Usain Bolt said he felt “sad and disappointed” after losing part of his fortune in a massive fraud
Bolt pointed out that he has left the matter “in the hands” of his lawyers because for him this situation is “difficult”. “I’m just trying to focus on my family and trying not to think about it too much because it’s a stressful situation,” he added.
Jamaican former sprinter Usain Bolt He said he felt “sad and disappointed” after losing part of his fortune in a massive fraud, which has not ruined him, but has hit his finances hard.
The athlete’s account at the investment firm Stocks and Securities Limited (SSL)based in Jamaicawas reduced from 12.7 million dollars to 12,000 at the beginning of the year, in a fraud case that affects dozens of clients.
“I’m not broke, but (the losses) have definitely hit me,” said the eight-time Olympic champion, according to statements published this Saturday by the newspaper. Jamaica Observer.
Bolt He explained that these funds were for his future and that of his family, recalling that he has three children and that he takes care of his parents.
“It’s always going to be a sad situation for anyone to lose what they’ve worked hard for. That’s a sad situation and I’m definitely disappointed,” he added.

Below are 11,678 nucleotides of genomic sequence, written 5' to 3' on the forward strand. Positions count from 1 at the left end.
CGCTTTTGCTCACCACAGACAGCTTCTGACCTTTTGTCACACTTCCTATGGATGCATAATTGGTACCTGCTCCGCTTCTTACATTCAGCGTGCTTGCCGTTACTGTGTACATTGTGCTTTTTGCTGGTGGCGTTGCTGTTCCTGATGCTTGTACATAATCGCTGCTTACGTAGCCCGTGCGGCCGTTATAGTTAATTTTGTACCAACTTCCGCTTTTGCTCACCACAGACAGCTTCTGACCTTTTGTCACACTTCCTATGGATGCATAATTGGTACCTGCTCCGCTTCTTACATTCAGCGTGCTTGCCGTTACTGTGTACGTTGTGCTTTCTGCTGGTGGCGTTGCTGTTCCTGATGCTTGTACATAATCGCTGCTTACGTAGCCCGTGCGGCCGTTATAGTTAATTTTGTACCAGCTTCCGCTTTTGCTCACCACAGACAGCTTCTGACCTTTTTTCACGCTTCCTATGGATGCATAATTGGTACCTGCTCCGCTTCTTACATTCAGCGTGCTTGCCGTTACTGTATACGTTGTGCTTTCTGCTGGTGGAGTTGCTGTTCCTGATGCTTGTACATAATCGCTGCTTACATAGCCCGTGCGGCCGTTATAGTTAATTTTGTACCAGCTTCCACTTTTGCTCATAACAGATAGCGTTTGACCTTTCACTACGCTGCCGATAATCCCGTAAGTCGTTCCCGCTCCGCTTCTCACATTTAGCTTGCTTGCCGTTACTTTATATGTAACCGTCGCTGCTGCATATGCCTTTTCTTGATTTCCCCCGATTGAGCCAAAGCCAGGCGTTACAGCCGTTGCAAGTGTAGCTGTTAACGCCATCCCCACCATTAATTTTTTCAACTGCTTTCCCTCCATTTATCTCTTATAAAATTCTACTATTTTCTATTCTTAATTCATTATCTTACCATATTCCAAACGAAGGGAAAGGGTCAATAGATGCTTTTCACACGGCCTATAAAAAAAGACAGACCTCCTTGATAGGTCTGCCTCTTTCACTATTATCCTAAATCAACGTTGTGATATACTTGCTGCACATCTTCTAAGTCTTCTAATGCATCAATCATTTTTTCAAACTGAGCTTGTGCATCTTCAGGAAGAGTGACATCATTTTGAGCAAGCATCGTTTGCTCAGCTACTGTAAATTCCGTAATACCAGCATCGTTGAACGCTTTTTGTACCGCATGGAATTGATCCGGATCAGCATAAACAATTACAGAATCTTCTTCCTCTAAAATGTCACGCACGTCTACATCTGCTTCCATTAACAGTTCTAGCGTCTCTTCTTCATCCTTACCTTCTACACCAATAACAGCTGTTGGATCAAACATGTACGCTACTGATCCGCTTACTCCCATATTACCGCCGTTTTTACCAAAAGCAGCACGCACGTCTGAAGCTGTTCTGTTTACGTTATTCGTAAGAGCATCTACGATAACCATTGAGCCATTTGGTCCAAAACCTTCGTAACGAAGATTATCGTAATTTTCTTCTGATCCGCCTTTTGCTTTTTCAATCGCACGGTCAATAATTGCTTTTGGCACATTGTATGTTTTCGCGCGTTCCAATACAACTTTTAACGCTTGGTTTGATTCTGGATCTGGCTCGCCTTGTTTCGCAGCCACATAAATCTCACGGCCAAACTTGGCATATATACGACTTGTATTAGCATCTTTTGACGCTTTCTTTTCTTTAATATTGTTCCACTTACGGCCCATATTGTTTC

In this situation, Bolt reported that it has removed its financial manager.
His remarks coincided with the expiration of a 10-day ultimatum his lawyers gave SSL management to return the athlete’s money.
The lawyers warned that the firm faces “a great demand” and, one of them, Linton P. Gordonsaid yesterday that “the expected and the unexpected” can occur in the case.
About, Bolt He pointed out that he has left the matter “in the hands” of his lawyers because this situation is “difficult” for him. “I’m just trying to focus on my family and trying not to think about it too much because it’s a stressful situation,” he added.
Three days ago, the Jamaica Financial Services Commission (FSC) obtained a court order preventing SSL’s directors from liquidating the investment firm.
The company has been involved in a fraud that, to date, has reached 3,000 million dollars, which has led to the Jamaican Government to request international assistance to recover any asset or product.